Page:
by Sarah Davin
Two days after DeMena’s closing, comedian Kathleen Kanz, enjoying some recently purchased Positive Pie pizza and looking for some calm and quiet, ventured up to the restaurant’s oddly vacant deck. As she ate, a person appeared, possibly an employee, who tried the door and was seemingly surprised to find it locked. Whatever this individual was trying to retrieve was gone forever, trapped inside.
It was a feeling Kanz could relate to: “Off and on since 2007, I’ve told jokes in that third-floor gem, so something of mine will always be in there. I didn’t lose anything irreplaceable, I have my memories, but sometimes, in real estate relations, people suffer losses.”
In an industry that sees establishments come and go fairly often, the recent closing of four local eateries, Asiana House, Banchan, Beau, and DeMena’s, prompted us to wonder what are the keys to running a successful, enduring restaurant in Montpelier.
Fewer than 8,000 people live in Montpelier, and with a daytime population of 21,000 with commuters working in the capital city, it means that our restaurants have to work harder than they would in a larger city because they have a smaller population of potential diners to support them.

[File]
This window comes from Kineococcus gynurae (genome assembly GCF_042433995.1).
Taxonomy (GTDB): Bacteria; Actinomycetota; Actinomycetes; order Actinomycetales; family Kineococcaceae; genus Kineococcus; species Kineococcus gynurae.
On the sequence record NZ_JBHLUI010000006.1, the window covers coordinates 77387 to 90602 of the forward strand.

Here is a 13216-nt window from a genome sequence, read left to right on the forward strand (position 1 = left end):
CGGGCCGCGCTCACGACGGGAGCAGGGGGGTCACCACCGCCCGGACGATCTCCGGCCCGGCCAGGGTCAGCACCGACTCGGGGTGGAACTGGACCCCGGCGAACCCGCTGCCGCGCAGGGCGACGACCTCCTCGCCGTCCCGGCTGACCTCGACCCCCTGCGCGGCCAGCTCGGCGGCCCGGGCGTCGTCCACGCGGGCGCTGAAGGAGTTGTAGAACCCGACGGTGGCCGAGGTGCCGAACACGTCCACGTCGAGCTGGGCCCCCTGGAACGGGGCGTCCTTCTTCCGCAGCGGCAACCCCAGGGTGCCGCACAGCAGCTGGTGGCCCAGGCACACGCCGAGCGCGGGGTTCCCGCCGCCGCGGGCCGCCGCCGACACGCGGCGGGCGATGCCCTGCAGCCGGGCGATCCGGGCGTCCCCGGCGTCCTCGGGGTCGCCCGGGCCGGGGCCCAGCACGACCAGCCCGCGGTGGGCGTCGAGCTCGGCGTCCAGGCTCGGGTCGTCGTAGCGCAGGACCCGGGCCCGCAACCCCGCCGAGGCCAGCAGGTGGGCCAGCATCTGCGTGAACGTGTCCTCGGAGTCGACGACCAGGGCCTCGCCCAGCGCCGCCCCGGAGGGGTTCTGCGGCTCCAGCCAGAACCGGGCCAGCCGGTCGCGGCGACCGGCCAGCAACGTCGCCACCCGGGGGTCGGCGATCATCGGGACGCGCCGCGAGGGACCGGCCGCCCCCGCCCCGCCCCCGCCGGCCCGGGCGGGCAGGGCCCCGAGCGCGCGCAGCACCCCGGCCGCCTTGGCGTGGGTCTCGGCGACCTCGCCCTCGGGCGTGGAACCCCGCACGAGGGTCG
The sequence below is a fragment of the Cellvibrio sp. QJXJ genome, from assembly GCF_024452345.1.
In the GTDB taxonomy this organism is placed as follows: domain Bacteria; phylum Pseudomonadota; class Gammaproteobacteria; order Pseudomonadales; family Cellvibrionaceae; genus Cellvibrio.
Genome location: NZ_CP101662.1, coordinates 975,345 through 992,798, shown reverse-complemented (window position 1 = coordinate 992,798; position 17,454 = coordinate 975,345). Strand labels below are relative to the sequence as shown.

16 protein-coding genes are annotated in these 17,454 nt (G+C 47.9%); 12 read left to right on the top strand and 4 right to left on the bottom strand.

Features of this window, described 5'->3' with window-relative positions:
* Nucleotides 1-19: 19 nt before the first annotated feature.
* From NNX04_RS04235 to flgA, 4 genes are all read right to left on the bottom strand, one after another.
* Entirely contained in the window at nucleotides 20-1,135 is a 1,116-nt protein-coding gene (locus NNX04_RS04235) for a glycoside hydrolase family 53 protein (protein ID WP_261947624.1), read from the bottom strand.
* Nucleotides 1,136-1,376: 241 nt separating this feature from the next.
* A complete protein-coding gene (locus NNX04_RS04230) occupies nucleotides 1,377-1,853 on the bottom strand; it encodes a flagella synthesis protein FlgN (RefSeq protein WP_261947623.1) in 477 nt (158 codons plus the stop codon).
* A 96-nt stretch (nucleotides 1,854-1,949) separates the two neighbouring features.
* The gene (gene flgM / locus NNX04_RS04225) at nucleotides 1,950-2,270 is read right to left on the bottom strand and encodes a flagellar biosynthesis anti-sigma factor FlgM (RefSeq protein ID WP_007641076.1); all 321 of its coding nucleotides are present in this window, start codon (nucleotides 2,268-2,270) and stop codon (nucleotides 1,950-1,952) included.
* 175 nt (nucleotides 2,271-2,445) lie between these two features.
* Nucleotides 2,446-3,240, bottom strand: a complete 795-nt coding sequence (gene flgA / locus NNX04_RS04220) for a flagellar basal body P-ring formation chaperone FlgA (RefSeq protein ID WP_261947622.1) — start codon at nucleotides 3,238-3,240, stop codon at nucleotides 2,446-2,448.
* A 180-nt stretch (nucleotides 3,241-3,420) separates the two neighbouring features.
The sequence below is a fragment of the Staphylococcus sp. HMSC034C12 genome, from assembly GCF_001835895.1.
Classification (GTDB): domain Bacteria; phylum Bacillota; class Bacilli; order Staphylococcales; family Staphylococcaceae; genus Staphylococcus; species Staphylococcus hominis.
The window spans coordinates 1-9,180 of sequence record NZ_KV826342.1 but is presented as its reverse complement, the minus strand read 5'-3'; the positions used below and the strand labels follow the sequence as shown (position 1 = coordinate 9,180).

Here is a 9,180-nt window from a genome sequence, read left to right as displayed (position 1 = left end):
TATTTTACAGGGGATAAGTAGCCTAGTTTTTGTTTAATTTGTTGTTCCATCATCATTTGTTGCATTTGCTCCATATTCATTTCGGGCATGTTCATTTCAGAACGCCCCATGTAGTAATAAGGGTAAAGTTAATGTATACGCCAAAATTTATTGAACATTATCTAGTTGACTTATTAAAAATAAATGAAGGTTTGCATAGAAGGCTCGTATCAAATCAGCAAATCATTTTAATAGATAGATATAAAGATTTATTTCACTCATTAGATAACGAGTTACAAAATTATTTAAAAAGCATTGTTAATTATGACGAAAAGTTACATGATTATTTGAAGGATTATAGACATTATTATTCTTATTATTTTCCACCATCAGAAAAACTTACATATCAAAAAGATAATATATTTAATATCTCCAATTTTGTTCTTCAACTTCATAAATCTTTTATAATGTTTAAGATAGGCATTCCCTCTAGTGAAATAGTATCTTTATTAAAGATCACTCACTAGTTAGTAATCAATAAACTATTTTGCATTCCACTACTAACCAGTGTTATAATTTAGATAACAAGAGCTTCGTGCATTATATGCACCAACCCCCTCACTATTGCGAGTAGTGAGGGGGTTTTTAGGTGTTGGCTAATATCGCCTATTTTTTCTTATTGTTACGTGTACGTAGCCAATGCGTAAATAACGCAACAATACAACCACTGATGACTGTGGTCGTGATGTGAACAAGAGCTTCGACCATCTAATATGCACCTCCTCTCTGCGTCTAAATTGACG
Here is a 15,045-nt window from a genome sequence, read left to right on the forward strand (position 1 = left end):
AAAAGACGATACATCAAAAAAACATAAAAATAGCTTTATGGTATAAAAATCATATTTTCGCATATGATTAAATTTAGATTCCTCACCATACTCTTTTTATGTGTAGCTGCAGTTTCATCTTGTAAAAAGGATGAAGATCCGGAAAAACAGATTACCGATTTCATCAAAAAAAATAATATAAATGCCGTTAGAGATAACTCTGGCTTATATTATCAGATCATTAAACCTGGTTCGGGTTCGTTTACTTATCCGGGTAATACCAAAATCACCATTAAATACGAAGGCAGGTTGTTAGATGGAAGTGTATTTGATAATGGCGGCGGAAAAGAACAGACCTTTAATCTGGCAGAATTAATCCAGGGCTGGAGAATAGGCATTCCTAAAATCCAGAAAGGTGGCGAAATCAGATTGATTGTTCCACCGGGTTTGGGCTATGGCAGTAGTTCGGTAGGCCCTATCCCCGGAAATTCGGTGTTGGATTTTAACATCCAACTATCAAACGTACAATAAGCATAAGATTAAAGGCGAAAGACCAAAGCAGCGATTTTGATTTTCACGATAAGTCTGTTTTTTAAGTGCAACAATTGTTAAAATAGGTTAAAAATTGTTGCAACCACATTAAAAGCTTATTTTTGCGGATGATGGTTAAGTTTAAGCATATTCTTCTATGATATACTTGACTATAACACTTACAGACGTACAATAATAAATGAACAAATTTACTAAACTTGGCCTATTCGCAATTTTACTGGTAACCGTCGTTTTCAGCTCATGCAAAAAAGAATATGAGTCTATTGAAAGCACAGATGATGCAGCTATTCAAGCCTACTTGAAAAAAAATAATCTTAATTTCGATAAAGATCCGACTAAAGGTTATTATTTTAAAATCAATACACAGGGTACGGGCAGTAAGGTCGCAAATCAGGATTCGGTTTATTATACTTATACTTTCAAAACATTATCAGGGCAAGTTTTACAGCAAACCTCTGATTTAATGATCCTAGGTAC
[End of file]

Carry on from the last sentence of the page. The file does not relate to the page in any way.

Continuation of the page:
Nate Morris, director of restaurant operations for Skinny Pancake, which has had its Montpelier location for eight years, explained, “The most obvious challenge I have seen is the amount of restaurants compared to our population. It seems that over the last 10 years, this influx has been more apparent. That said, as a consumer, it is fun to see the diversity of the new eateries in town, I just wish there was more consumers for everyone, not that I want to lose the small town feel we have.”